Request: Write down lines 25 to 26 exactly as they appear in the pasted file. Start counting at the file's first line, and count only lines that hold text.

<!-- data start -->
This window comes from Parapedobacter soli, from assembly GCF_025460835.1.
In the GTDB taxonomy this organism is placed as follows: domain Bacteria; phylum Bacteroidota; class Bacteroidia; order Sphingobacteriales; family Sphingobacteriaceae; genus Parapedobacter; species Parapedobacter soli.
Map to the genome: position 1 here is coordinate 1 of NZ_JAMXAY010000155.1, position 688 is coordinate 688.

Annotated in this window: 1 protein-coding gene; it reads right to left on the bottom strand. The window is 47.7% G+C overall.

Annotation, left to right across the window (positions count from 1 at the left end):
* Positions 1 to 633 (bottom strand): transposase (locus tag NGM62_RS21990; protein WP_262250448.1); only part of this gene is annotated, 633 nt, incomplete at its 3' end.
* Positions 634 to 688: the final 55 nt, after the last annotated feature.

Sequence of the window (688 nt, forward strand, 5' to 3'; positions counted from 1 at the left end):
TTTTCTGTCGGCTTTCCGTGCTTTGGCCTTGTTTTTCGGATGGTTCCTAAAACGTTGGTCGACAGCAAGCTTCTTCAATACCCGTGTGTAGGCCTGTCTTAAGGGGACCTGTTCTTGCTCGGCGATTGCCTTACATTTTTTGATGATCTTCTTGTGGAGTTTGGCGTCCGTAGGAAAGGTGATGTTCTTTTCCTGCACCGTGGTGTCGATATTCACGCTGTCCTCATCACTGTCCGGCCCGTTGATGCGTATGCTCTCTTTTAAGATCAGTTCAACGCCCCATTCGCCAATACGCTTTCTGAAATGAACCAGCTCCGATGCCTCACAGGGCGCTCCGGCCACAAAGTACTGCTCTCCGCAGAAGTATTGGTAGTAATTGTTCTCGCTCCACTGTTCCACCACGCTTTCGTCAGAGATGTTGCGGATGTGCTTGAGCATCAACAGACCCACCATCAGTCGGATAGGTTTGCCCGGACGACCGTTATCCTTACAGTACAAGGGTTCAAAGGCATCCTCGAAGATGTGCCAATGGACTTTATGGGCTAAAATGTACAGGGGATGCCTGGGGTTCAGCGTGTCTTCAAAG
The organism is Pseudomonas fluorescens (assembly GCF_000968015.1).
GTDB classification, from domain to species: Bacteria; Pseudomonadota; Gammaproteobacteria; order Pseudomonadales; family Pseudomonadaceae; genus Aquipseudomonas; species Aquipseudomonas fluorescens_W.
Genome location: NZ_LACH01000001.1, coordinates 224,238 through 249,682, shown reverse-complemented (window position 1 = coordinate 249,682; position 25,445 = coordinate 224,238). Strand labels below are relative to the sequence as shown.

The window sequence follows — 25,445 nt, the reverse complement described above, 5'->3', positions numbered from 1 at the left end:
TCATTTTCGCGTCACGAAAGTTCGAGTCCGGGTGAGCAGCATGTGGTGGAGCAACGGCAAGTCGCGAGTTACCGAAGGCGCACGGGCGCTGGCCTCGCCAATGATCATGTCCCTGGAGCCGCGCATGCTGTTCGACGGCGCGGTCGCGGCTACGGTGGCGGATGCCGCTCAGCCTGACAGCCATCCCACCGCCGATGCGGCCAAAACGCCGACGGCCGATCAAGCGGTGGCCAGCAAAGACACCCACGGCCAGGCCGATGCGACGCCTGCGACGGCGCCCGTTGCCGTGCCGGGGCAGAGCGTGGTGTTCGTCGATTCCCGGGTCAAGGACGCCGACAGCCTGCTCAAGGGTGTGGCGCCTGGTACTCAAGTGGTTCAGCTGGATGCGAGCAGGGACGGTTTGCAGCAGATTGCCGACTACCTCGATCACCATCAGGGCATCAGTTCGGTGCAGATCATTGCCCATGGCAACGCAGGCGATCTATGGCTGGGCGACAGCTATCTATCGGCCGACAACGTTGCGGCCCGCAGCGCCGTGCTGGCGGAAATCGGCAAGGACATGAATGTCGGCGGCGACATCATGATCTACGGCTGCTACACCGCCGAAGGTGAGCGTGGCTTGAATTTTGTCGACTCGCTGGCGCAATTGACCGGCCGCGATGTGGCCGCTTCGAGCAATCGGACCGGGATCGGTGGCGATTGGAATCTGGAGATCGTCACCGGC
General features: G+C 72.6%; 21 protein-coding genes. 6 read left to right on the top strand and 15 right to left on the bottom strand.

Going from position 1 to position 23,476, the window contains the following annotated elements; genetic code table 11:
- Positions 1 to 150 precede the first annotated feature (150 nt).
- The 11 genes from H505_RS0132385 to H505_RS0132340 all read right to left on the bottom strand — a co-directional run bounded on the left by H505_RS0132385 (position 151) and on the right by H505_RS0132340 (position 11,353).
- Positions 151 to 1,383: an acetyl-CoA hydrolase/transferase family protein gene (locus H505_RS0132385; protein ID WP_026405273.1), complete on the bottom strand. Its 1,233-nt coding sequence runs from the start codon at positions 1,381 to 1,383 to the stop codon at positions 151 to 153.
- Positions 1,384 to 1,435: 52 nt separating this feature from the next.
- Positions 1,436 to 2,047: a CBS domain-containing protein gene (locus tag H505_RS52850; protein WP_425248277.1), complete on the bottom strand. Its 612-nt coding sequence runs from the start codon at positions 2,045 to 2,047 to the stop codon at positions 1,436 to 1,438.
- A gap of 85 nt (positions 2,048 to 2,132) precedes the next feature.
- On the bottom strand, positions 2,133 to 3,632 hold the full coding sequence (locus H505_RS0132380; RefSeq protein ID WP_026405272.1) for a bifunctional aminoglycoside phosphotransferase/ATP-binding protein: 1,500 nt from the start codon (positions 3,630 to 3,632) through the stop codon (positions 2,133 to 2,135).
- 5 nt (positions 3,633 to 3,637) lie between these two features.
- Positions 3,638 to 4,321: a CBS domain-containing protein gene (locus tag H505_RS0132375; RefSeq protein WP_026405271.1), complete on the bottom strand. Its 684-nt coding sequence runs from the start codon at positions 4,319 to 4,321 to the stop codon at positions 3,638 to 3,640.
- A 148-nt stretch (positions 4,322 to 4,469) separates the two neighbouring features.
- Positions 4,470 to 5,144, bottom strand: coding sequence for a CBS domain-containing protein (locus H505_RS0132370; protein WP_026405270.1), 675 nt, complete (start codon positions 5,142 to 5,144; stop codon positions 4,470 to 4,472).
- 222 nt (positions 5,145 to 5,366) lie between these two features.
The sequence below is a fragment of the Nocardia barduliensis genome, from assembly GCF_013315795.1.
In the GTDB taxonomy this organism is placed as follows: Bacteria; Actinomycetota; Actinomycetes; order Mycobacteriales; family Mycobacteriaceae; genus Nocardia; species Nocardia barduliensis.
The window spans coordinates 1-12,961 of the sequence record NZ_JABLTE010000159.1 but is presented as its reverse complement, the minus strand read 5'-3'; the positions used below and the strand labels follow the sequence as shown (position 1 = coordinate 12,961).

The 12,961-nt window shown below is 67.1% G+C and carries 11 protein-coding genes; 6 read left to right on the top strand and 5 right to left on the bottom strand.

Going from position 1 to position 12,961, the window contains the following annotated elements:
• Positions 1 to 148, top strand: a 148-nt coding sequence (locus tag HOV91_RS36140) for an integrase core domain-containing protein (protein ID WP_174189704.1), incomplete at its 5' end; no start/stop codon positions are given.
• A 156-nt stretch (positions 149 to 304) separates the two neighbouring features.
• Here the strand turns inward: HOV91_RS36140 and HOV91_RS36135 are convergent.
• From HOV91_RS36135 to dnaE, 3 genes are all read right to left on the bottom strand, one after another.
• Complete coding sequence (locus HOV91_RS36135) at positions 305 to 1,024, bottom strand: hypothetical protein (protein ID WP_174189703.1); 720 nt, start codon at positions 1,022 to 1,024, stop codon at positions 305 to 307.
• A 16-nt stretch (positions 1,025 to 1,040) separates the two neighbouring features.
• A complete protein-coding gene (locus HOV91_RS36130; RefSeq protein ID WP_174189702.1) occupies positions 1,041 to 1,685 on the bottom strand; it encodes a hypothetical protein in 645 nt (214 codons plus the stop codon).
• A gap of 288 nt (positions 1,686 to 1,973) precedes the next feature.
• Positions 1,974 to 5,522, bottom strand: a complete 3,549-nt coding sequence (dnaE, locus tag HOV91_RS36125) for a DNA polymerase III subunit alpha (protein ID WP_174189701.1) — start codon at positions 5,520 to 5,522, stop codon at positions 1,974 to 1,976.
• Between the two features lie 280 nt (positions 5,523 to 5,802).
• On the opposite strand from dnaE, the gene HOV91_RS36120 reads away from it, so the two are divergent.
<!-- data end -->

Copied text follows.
- Positions 3,638 to 4,321: a CBS domain-containing protein gene (locus tag H505_RS0132375; RefSeq protein WP_026405271.1), complete on the bottom strand. Its 684-nt coding sequence runs from the start codon at positions 4,319 to 4,321 to the stop codon at positions 3,638 to 3,640.
- A 148-nt stretch (positions 4,322 to 4,469) separates the two neighbouring features.